‘India’s Power Elite: Class, Caste and a Cultural Revolution’ review‘India’s Power Elite: Class, Caste and a Cultural Revolution’ review
on Apr 12, 2021
Sanjaya Baru captures the churn brought about by the 2014 general election, the rise of the BJP and its impact on the social and cultural landscapeThe ascent of Prime Minister Narendra Modi in the national arena has disrupted politics as we knew it. The dominance of Modi and that of the Bharatiya Janata Party over political discourse and elections, both national and Assembly, sometimes winning a State even when the party had no footprint there, has dismantled coalition politics that was prevalent over the last 30 years. Political commentators and sociologists have been exploring ideas and templates to capture the nature of the changes that this electoral dominance has engendered. On the electoral side, political scientists claim that India has now entered a phase where the BJP is in a position once occupied by the Congress. In India’s Power Elite, Sanjaya Baru tries to capture not just the churn brought about by the 2014 general election and the decline of the Congress in the political sphere, but its impact on the social and cultural landscape, and the nuts and bolts that make up India’s elite. The received wisdom currently is that Prime Minister Modi has no interest in adjusting or co-opting the existing elite in Delhi unlike his predecessors including Atal Bihari Vajpayee. By coining phrases like “Lutyens’ Elite” and “Khan Market Gang”, Modi has drawn a very clear line between himself, representing a subaltern upsurge, versus the patronage-driven cosmopolitan elite in Delhi. According to Baru, a “mix of Hindu nationalism and anti-elitism has become the basis of a new phase in Indian politics that many believe defines what Modi has termed as ‘New India’.”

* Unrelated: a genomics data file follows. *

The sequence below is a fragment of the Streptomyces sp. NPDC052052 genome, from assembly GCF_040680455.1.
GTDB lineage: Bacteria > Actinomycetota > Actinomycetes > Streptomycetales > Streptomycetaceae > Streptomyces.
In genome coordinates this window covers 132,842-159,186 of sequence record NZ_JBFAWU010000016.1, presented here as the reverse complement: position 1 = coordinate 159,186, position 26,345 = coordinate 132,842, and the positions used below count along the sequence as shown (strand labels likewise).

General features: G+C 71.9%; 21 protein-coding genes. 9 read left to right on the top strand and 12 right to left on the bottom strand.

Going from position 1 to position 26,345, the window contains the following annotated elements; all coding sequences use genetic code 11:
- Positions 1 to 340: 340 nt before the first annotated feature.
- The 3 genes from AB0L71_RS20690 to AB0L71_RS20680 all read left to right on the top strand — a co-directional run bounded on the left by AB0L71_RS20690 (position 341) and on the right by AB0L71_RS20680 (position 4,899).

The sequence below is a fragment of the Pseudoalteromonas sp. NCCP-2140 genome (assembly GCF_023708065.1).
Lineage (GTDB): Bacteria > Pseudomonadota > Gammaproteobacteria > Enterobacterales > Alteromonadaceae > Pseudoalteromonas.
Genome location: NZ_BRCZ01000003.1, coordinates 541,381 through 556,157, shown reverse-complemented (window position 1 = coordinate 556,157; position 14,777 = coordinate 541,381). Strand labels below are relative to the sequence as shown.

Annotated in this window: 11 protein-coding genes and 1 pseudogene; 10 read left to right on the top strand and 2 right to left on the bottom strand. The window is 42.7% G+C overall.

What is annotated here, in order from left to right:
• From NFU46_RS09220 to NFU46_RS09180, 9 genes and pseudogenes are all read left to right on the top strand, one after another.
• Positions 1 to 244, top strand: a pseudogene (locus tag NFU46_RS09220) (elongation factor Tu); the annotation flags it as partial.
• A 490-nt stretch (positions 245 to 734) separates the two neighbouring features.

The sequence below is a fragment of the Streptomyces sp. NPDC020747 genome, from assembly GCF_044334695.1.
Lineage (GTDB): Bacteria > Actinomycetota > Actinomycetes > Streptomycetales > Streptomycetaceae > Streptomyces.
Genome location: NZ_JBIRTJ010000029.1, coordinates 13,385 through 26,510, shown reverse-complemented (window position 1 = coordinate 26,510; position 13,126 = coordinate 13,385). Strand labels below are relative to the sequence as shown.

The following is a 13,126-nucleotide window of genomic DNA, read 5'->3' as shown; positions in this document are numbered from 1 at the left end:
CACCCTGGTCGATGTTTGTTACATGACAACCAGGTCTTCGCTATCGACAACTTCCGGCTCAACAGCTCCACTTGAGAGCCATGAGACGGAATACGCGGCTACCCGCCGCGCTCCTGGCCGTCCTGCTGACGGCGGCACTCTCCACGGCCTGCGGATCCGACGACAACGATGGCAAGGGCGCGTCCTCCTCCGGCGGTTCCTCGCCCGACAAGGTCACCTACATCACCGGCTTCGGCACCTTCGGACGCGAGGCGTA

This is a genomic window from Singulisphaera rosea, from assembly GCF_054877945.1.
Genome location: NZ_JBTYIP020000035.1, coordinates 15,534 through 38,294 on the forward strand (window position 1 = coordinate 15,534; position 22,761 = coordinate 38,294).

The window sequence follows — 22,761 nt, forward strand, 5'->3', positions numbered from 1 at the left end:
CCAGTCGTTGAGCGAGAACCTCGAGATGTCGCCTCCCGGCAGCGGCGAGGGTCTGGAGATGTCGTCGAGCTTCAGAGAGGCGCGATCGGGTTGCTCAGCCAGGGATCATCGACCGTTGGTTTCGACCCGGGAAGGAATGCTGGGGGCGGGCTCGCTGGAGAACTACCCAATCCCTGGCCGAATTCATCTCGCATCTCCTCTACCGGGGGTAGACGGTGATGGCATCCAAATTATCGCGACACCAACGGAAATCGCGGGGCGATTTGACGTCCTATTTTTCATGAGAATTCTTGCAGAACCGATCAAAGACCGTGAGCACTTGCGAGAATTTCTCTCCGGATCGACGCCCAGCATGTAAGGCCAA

Baru examines all these concepts in detail and finds that a new elite is being constructed or that the old elite is being infused by a large population of the new elite. Looking at theoretical constructs on what constitutes elitism, taking into its sweep writings by C. Wright Mills, Antonio Gramsci, M.N. Srinivas to Andre Beteille, this book is a bird’s eye view on the larger question of the construction of elites, the social classes they are drawn from, access to education and whether these theories can be applied to India.